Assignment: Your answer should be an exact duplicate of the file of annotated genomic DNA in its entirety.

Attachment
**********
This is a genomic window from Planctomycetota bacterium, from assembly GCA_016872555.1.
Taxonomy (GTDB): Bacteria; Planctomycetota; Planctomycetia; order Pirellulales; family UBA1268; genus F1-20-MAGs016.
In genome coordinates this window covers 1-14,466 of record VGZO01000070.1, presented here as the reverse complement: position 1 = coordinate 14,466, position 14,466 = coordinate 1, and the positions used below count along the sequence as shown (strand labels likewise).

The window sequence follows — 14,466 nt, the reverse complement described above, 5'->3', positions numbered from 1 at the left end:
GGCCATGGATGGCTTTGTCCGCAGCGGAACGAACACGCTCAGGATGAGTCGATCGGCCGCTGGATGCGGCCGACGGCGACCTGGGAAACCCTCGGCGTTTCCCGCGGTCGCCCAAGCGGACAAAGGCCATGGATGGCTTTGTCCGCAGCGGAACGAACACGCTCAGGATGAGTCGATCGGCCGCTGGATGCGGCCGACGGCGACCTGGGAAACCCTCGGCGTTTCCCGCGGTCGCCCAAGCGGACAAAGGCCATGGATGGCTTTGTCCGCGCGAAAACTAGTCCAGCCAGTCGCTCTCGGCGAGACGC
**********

This is a genomic window from Planctomycetota bacterium, from assembly GCA_016872555.1.
Taxonomy (GTDB): Bacteria; Planctomycetota; Planctomycetia; order Pirellulales; family UBA1268; genus F1-20-MAGs016.
In genome coordinates this window covers 1-14,466 of record VGZO01000070.1, presented here as the reverse complement: position 1 = coordinate 14,466, position 14,466 = coordinate 1, and the positions used below count along the sequence as shown (strand labels likewise).

The window sequence follows — 14,466 nt, the reverse complement described above, 5'->3', positions numbered from 1 at the left end:
GGCCATGGATGGCTTTGTCCGCAGCGGAACGAACACGCTCAGGATGAGTCGATCGGCCGCTGGATGCGGCCGACGGCGACCTGGGAAACCCTCGGCGTTTCCCGCGGTCGCCCAAGCGGACAAAGGCCATGGATGGCTTTGTCCGCAGCGGAACGAACACGCTCAGGATGAGTCGATCGGCCGCTGGATGCGGCCGACGGCGACCTGGGAAACCCTCGGCGTTTCCCGCGGTCGCCCAAGCGGACAAAGGCCATGGATGGCTTTGTCCGCGCGAAAACTAGTCCAGCCAGTCGCTCTCGGCGAGACGC